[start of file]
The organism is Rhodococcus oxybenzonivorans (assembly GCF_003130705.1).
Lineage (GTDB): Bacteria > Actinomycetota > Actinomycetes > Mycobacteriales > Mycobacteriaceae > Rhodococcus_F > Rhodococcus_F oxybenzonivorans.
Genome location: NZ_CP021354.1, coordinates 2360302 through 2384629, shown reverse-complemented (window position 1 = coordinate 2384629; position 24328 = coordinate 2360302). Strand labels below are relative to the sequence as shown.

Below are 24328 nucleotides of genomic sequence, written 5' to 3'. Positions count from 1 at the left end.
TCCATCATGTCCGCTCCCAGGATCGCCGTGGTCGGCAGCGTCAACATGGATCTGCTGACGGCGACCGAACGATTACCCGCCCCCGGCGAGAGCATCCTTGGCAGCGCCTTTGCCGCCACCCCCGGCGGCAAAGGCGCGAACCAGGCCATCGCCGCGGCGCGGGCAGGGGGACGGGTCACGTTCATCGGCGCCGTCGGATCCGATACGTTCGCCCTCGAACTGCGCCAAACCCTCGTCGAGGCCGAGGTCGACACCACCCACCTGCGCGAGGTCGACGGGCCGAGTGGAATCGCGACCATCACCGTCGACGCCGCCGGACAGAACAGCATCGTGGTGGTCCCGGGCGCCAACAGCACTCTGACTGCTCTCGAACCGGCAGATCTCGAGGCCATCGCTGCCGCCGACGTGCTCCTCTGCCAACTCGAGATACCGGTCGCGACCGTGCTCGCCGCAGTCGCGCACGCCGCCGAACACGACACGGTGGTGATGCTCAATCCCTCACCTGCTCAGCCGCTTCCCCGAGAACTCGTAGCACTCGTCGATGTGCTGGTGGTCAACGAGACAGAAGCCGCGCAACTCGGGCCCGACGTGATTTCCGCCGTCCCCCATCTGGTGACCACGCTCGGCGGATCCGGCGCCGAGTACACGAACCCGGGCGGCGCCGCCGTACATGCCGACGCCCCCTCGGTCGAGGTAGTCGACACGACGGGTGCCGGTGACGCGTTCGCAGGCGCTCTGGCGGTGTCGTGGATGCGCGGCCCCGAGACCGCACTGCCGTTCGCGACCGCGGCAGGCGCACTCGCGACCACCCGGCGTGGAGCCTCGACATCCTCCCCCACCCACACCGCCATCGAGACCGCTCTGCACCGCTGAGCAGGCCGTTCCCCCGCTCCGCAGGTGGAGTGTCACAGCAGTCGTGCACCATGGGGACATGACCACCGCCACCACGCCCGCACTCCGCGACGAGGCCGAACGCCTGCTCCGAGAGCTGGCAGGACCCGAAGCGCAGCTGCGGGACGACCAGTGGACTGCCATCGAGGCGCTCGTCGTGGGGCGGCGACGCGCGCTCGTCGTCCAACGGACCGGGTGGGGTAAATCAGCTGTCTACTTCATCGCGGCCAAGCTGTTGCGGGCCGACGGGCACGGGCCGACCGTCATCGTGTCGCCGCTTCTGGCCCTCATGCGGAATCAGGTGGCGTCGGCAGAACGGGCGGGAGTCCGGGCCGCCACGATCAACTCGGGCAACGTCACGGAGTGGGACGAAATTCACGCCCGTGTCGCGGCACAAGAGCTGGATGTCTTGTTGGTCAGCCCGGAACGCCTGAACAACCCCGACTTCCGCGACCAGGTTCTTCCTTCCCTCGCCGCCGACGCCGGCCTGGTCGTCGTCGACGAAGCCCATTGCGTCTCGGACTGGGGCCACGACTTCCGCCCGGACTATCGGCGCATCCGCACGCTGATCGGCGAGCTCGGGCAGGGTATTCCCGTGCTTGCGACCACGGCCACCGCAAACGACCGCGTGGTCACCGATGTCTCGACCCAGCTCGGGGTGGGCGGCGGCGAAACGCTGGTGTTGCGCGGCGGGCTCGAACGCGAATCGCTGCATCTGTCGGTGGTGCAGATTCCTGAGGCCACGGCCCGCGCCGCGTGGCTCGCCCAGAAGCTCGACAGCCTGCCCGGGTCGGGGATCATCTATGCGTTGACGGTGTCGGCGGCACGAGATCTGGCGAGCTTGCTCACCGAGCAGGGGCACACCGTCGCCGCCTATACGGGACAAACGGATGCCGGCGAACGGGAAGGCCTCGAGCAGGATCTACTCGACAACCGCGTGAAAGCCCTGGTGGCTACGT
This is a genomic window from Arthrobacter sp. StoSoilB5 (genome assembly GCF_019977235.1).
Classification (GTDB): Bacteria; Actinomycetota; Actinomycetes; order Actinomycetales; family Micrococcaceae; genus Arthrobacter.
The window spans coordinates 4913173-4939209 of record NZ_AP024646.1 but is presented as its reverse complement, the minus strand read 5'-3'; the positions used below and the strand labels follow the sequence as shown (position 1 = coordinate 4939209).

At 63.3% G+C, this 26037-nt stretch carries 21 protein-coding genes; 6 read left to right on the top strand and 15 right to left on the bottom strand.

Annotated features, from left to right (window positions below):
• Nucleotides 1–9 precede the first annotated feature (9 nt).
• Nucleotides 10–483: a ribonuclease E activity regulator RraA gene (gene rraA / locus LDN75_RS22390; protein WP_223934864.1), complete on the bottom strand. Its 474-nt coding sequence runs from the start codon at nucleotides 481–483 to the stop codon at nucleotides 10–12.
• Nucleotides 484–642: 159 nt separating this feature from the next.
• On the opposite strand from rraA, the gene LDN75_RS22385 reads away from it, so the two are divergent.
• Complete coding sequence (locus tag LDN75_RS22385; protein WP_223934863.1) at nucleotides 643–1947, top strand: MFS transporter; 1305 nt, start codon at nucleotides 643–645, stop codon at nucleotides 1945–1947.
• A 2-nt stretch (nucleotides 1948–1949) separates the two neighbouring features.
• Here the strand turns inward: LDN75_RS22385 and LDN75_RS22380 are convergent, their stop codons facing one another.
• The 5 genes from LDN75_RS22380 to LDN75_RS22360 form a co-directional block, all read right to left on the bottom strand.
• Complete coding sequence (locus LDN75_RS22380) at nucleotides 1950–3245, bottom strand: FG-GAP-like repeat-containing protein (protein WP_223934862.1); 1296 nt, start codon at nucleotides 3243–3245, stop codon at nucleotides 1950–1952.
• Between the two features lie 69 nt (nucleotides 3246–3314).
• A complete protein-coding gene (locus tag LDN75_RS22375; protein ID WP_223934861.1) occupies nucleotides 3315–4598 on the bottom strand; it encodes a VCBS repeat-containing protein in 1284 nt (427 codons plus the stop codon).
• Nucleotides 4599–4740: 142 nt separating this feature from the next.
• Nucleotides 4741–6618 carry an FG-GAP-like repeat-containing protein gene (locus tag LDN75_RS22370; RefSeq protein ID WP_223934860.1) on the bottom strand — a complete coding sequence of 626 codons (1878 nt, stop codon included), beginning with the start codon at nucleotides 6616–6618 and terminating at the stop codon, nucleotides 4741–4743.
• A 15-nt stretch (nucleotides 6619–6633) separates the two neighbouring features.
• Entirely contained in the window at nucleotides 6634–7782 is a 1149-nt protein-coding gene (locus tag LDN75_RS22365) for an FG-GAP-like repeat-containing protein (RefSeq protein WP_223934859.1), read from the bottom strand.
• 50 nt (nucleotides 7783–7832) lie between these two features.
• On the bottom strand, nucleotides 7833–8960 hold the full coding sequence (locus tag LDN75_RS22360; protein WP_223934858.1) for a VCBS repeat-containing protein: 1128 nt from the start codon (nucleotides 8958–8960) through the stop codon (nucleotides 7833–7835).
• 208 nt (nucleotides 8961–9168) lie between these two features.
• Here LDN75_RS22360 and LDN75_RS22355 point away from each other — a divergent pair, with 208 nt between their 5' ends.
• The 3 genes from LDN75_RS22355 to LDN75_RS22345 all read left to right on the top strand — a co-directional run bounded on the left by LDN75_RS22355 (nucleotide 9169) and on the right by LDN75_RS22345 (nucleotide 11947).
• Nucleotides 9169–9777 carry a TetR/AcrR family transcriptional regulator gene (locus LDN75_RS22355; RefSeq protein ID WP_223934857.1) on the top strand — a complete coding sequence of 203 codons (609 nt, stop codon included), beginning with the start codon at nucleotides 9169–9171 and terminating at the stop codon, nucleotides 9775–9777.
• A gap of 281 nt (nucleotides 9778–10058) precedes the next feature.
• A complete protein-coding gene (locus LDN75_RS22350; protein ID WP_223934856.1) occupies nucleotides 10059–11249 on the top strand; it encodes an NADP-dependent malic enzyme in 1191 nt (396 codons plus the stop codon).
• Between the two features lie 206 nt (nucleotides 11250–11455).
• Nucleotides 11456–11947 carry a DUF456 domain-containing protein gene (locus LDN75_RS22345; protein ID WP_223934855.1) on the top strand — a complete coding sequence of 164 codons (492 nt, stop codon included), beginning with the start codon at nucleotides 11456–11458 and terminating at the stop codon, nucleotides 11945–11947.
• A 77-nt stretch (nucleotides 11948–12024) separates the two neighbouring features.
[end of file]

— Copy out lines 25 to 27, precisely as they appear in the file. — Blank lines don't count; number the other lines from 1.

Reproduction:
• Entirely contained in the window at nucleotides 6634–7782 is a 1149-nt protein-coding gene (locus tag LDN75_RS22365) for an FG-GAP-like repeat-containing protein (RefSeq protein WP_223934859.1), read from the bottom strand.
• 50 nt (nucleotides 7783–7832) lie between these two features.
• On the bottom strand, nucleotides 7833–8960 hold the full coding sequence (locus tag LDN75_RS22360; protein WP_223934858.1) for a VCBS repeat-containing protein: 1128 nt from the start codon (nucleotides 8958–8960) through the stop codon (nucleotides 7833–7835).